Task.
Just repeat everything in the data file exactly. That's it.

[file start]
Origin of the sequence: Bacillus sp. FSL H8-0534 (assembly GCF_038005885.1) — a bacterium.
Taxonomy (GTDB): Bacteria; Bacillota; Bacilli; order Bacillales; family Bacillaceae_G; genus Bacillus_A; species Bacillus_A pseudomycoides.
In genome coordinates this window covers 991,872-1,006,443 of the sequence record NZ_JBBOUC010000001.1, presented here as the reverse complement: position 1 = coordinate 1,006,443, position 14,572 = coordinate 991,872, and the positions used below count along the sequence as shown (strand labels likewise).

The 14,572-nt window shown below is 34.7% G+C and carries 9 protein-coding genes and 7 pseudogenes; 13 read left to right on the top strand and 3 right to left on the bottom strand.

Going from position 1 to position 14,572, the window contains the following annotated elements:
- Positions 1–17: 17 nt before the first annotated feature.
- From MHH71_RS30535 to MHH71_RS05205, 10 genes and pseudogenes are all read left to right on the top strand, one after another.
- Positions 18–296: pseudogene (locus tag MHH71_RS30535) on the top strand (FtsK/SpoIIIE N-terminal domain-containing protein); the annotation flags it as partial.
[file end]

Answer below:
Origin of the sequence: Bacillus sp. FSL H8-0534 (assembly GCF_038005885.1) — a bacterium.
Taxonomy (GTDB): Bacteria; Bacillota; Bacilli; order Bacillales; family Bacillaceae_G; genus Bacillus_A; species Bacillus_A pseudomycoides.
In genome coordinates this window covers 991,872-1,006,443 of the sequence record NZ_JBBOUC010000001.1, presented here as the reverse complement: position 1 = coordinate 1,006,443, position 14,572 = coordinate 991,872, and the positions used below count along the sequence as shown (strand labels likewise).

The 14,572-nt window shown below is 34.7% G+C and carries 9 protein-coding genes and 7 pseudogenes; 13 read left to right on the top strand and 3 right to left on the bottom strand.

Going from position 1 to position 14,572, the window contains the following annotated elements:
- Positions 1–17: 17 nt before the first annotated feature.
- From MHH71_RS30535 to MHH71_RS05205, 10 genes and pseudogenes are all read left to right on the top strand, one after another.
- Positions 18–296: pseudogene (locus tag MHH71_RS30535) on the top strand (FtsK/SpoIIIE N-terminal domain-containing protein); the annotation flags it as partial.